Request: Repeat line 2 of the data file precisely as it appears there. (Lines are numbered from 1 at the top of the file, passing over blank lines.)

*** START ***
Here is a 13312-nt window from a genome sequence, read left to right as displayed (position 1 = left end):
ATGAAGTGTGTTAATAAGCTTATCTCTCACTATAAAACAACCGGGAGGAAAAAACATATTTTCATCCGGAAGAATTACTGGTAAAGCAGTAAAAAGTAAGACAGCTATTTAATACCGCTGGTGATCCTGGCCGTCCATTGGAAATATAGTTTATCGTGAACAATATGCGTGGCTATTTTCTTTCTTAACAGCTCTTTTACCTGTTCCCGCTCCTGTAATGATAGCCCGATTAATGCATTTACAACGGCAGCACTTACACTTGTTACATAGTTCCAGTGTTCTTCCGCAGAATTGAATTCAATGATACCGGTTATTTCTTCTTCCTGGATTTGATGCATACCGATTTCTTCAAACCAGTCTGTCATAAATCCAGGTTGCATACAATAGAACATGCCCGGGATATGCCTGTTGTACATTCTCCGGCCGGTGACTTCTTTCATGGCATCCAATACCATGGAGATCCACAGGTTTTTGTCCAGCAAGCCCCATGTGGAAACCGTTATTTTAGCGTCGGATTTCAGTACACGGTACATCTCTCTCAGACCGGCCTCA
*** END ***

ATGAAGTGTGTTAATAAGCTTATCTCTCACTATAAAACAACCGGGAGGAAAAAACATATTTTCATCCGGAAGAATTACTGGTAAAGCAGTAAAAAGTAAGACAGCTATTTAATACCGCTGGTGATCCTGGCCGTCCATTGGAAATATAGTTTATCGTGAACAATATGCGTGGCTATTTTCTTTCTTAACAGCTCTTTTACCTGTTCCCGCTCCTGTAATGATAGCCCGATTAATGCATTTACAACGGCAGCACTTACACTTGTTACATAGTTCCAGTGTTCTTCCGCAGAATTGAATTCAATGATACCGGTTATTTCTTCTTCCTGGATTTGATGCATACCGATTTCTTCAAACCAGTCTGTCATAAATCCAGGTTGCATACAATAGAACATGCCCGGGATATGCCTGTTGTACATTCTCCGGCCGGTGACTTCTTTCATGGCATCCAATACCATGGAGATCCACAGGTTTTTGTCCAGCAAGCCCCATGTGGAAACCGTTATTTTAGCGTCGGATTTCAGTACACGGTACATCTCTCTCAGACCGGCCTCA